Thinking outside of the box, the reality is that at this point in time interest rates make a very short duration structured annuity an unattractive option. Back in the day a structure over the next 4 years meant you might have actually got some rate of return. Today you might even have a negative return!. All you have to do is to take a look at short term bond rates. Insurers must certify and asset liability match to every state's insurance commissioner that they are admitted in. What's out there?
If you have good rated age and you accept a structured settlement with an early start date coupled with a long guarantee period, the leverage of the rated age is reduced. Is there a potentially better solution?
Suppose instead you wrote a traditional structure with a deferred start date, having previously done your homework to determine that there is an inforce structured settlement opportunity available, with cash flows that "fill the gap" up to the point that the traditional structured settlement payments begin. Do you think you would be able to get more benefits? Good chance you might.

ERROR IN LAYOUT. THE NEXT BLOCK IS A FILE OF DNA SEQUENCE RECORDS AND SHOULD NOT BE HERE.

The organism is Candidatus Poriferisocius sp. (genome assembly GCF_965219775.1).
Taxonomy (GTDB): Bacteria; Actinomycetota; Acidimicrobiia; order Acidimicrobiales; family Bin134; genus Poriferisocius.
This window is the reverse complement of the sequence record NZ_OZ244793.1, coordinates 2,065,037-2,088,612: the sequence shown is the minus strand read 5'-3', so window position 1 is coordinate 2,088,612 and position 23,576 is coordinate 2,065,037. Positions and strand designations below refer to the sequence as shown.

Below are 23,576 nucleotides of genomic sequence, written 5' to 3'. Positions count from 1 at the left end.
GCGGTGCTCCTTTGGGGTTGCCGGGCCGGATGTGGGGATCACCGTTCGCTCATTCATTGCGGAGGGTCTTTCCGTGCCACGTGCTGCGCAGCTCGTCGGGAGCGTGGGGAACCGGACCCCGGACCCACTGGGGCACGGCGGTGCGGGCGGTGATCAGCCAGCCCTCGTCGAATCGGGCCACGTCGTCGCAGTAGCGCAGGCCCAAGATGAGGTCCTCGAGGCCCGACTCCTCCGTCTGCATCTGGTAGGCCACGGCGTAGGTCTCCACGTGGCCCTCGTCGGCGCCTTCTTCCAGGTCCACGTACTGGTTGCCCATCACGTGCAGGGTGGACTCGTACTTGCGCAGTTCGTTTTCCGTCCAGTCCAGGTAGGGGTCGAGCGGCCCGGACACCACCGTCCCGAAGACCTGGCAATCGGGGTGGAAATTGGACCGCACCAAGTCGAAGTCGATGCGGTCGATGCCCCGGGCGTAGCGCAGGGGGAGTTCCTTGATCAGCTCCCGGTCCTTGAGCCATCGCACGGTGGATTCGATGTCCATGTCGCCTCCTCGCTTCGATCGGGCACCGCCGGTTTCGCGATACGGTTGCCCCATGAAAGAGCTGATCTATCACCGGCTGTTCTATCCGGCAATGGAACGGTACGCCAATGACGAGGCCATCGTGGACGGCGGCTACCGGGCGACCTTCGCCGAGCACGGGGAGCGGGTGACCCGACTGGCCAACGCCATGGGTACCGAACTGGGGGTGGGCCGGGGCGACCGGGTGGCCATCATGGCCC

Much is made of the tax free status of structured settlements and that's a good thing as well as a strong selling point. Yet for the annuitant that has a significant amount of offsetting deductions the taxable effect of the in force structured settlement payment rights purchase will be mitigated. Even without medical deductions what is the after tax return on 6-7% and how does that compare to the short term alternatives. Is it at least worthy of analysis?
In force structured settlement payment rights are assigned by Court Ordered transfers and payments come from many of the same insurers who write structured settlements as well as a potentially wider universe of other insurers. Astute financial advisers are competing with structured settlement brokers in some geographic areas.
Settlement professionals, particularly those who hold themselves out as a "fiduciary" should gain a better understanding of this market, its risks and rewards for clients.